17-11 The Fashion System Fashion is the Process of Social Diffusion by Which a New Style is Adopted by Some Group(s) of Consumers. Cultural Categories Affect Many Different Products and Styles Costumes Worn by Celebrities Can Affect Fashion Cultural Categories Affect Many Different Products and Styles Costumes Worn by Celebrities Can Affect Fashion Collective Selection Process by Which Certain Symbolic Alternatives are Chosen Over Others Group Products by Categories Collective Selection Process by Which Certain Symbolic Alternatives are Chosen Over Others Group Products by Categories
17-12 Behavioral Science Perspective on Fashion Psychological Economic Sociological Models of Fashion Models of Fashion Medical
17-13 Behavioral Science Perspective on Fashion Psychological Models of Fashion –Erogenous Zones
17-14 Fashions Have Accentuated Different Parts of the Female Anatomy Throughout History
17-15 Are We at the Mercy of Fashion Designers? Do you believe there is a designer conspiracy because they are the ones who determine what is in and what is out in fashion?Do you believe there is a designer conspiracy because they are the ones who determine what is in and what is out in fashion?
17-16 Economic Model of Fashion Parody Display Prestige-Exclusivity Effect Snob Effect
17-17 Sociological Models of Fashion Trickle-Down Theory Mass Fashion Trickle-Across Theory Trickle-Up
17-18 Medical Model of Fashion Meme Theory Tipping Point
17-19 Fashion Life-Cycle Introduction stages Innovation Acceleration Obsolescence General Acceptance Acceptance stages Regression stages Rise Decline A Normal Fashion Cycle
17-20 Cycles of Fashion Adoption Introduction StagesIntroduction Stages Innovators –Product is used by a small number of Innovators. Acceptance StagesAcceptance Stages –Product enjoys increased social visibility and acceptance by large segments of the population. Classic –A Classic is a fashion with an extremely long acceptance cycle. Fad –A Fad is a short-lived fashion. Regression StagesRegression Stages –Product reaches a state of social saturation as it becomes overused, and sinks into decline and obsolesce as new products rise to take its place.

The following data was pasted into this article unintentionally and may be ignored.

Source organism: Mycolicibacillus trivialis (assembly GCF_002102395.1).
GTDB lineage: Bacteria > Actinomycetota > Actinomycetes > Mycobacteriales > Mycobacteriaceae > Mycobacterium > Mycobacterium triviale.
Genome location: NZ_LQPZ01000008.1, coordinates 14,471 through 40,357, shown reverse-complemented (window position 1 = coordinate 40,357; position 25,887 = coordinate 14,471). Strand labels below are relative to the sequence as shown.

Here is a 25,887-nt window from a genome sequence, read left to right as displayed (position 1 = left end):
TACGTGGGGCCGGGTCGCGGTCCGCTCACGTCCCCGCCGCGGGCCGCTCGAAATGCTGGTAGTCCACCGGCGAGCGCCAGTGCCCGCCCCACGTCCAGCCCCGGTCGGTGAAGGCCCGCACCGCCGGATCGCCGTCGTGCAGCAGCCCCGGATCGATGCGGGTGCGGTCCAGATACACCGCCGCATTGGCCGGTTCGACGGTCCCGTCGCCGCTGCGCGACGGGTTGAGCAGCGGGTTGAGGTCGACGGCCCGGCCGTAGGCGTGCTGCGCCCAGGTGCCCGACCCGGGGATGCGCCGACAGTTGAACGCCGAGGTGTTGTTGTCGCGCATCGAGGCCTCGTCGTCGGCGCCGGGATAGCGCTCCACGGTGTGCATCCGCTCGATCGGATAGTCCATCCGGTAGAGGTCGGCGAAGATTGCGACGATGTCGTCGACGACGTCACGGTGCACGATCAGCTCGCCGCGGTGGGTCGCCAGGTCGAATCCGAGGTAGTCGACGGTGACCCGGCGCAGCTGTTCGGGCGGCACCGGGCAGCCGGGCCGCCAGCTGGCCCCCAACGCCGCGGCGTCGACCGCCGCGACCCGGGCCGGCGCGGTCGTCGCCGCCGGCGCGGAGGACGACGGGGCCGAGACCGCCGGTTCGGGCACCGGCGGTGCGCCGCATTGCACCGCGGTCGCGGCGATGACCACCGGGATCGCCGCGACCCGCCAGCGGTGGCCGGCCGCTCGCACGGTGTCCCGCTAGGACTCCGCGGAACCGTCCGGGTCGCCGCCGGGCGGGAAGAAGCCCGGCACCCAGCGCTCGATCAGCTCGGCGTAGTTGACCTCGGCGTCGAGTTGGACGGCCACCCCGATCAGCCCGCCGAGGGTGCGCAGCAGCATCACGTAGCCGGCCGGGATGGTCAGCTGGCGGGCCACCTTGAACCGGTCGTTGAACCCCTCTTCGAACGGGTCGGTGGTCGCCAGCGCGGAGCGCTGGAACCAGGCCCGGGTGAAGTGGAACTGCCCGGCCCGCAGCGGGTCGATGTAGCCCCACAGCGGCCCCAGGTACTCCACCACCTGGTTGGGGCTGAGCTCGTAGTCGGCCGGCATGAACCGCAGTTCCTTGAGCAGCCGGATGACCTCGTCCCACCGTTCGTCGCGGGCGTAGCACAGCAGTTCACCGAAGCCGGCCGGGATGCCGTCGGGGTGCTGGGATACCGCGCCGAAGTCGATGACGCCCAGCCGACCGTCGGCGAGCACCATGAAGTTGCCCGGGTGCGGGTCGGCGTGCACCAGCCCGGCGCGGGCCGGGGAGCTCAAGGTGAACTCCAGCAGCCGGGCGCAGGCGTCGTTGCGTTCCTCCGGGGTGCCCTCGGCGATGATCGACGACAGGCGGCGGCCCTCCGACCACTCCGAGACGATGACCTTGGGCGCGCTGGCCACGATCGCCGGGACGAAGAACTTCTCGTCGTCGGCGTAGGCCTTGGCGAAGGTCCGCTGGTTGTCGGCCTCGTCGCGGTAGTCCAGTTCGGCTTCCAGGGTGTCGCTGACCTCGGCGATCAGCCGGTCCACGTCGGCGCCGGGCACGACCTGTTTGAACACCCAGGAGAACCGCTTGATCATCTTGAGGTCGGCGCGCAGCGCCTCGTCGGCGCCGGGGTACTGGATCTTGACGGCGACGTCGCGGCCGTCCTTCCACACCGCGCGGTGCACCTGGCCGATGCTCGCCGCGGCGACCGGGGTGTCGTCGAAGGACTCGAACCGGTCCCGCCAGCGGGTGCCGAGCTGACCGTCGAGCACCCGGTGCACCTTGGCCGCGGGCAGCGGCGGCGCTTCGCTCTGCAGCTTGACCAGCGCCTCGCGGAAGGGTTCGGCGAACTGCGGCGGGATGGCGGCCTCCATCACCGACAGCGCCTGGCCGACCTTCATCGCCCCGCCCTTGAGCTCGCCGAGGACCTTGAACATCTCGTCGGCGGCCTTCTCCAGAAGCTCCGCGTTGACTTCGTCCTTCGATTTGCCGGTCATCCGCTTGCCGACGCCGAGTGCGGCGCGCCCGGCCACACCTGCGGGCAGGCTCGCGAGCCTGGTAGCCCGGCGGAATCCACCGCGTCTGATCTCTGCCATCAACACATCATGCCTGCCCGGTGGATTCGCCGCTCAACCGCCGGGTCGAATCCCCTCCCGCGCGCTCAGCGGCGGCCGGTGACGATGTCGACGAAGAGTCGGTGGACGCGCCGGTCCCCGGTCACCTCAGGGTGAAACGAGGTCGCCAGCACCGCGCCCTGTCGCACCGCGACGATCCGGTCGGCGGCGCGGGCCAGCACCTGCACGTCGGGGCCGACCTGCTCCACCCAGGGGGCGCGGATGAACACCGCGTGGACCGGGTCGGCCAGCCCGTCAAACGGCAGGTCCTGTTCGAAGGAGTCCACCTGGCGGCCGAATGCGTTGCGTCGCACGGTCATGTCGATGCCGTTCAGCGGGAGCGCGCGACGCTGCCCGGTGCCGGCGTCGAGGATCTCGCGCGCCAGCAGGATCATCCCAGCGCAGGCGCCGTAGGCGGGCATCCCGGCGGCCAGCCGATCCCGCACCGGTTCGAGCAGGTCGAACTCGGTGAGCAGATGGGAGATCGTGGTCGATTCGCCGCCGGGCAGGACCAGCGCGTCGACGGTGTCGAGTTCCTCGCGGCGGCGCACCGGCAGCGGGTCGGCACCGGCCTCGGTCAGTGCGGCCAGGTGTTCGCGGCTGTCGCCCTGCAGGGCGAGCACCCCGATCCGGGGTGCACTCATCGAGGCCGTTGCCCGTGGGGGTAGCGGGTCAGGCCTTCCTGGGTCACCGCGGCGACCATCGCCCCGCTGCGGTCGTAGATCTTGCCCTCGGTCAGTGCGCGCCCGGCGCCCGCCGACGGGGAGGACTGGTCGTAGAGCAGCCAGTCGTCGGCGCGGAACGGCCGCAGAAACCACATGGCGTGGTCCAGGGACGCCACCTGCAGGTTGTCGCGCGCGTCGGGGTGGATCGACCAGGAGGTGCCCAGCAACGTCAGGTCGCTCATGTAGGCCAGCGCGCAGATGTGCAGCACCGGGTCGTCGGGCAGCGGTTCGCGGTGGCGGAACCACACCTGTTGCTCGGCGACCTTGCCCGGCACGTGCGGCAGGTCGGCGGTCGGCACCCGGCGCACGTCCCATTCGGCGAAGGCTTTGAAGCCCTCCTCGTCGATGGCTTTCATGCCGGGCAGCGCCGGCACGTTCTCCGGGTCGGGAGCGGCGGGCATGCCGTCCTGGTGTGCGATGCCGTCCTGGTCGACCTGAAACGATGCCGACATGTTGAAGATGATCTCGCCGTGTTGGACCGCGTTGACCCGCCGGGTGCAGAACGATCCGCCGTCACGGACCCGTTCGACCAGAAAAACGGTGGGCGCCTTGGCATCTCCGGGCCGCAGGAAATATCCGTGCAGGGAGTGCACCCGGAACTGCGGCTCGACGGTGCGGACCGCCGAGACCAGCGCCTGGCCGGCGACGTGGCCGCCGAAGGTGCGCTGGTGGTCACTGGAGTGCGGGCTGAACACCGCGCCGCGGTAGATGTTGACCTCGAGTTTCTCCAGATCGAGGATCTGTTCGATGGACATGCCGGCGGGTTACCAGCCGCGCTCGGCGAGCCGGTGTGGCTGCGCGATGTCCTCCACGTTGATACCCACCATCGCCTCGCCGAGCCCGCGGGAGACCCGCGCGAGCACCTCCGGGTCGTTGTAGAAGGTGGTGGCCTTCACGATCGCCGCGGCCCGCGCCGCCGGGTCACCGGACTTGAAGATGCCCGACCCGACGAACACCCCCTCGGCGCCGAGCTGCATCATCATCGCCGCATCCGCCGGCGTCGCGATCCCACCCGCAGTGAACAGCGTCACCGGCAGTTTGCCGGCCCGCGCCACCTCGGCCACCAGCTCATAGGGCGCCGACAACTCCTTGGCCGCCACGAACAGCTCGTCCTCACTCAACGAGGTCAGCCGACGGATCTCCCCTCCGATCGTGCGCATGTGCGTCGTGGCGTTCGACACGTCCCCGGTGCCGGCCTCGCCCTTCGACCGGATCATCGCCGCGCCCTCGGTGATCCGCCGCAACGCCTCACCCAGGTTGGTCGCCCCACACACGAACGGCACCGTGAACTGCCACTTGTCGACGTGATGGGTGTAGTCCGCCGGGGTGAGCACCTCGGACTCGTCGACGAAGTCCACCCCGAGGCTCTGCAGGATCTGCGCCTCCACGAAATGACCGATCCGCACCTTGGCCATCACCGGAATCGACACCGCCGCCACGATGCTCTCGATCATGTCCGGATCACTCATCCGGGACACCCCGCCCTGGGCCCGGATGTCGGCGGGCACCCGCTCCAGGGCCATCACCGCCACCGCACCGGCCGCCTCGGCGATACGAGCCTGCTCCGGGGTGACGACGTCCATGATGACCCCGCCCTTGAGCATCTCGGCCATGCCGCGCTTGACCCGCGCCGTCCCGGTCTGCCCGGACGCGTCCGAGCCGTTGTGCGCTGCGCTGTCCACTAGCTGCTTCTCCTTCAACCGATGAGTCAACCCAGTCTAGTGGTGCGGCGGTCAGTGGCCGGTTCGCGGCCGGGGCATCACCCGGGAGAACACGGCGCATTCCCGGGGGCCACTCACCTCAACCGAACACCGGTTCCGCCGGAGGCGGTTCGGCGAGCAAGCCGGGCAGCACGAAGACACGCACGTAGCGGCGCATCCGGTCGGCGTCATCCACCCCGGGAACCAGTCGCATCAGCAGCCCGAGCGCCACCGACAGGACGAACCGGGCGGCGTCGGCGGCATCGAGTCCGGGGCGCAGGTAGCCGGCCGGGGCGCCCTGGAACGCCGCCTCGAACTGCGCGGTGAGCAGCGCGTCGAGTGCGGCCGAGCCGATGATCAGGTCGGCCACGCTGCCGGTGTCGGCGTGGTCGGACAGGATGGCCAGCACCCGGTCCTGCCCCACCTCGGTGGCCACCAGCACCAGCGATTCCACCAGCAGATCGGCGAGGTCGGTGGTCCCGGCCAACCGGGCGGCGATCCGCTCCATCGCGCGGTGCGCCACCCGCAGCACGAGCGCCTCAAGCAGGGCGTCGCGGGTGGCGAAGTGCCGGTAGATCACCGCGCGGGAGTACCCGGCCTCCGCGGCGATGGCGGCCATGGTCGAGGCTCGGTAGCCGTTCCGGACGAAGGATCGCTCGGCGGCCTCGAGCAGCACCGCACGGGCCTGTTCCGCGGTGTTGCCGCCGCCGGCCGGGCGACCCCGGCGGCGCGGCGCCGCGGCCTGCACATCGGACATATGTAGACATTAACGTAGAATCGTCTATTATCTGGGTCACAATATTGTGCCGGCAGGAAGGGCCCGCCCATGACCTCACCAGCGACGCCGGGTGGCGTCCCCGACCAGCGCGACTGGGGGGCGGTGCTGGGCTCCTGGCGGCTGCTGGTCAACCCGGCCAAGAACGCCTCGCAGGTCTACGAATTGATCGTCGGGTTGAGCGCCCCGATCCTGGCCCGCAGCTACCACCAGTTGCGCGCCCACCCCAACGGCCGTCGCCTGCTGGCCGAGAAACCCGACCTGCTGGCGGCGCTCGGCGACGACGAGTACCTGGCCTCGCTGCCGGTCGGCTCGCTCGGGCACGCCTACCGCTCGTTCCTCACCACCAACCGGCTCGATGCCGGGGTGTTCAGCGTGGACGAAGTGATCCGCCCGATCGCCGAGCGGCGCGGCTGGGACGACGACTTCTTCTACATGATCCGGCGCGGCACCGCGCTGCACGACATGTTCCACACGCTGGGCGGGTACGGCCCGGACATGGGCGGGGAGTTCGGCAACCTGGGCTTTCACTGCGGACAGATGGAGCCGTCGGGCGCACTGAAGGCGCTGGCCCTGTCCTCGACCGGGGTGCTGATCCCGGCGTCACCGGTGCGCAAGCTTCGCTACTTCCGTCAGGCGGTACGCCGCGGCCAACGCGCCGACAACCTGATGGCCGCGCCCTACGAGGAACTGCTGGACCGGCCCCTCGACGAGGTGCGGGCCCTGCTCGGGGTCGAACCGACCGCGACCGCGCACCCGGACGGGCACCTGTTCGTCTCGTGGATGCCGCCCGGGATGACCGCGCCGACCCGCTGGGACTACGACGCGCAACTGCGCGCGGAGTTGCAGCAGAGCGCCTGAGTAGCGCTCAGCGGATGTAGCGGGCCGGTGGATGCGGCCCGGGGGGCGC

17-21 Fads, Fashions and Classics
17-22 Fad or Trend? Trend Questions to Ask to Determine if a Trend, Which Lasts for Some Time, is Occurring Include: Does it Fit With Basic Lifestyle Changes? What are the Benefits? Can it be Personalized? Is it a Trend or a Side Effect? What Other Changes Have Occurred in the Market? Who Has Adopted the Change?
17-23 Think Globally, Act Locally Two Views Exist Regarding the Necessity of Developing Separate Marketing Plans for Each Culture. Emic Perspective Adopting a Localized Strategy Which Focuses on Variations Within a Culture. Etic Perspective Adopting a Standardized Strategy Which Focuses on Commonalties Across Cultures.
17-24 Determining Whether to Utilize the Etic or Emic Perspective Cultural differences relevant to marketers. –Tastes and styles, –Advertising preferences and regulations, –Cultural norms toward taboos and sexuality. To maximize the chances of success for multicultural advertising campaigns, marketers should target those who share a common worldview, who may include: –Affluent people who are global citizens, and –Young people who are influenced by the media.
17-25 The Diffusion of Western Consumer Culture Creolization Occurs When Foreign Influences are Absorbed and Integrated With Local Meanings Creolization Occurs When Foreign Influences are Absorbed and Integrated With Local Meanings The West is a Net Exporter of Popular Culture The U.S. Invades Asia Signs That the Western Culture Invasion is Slowing Emerging Consumer Cultures in Transitional Economies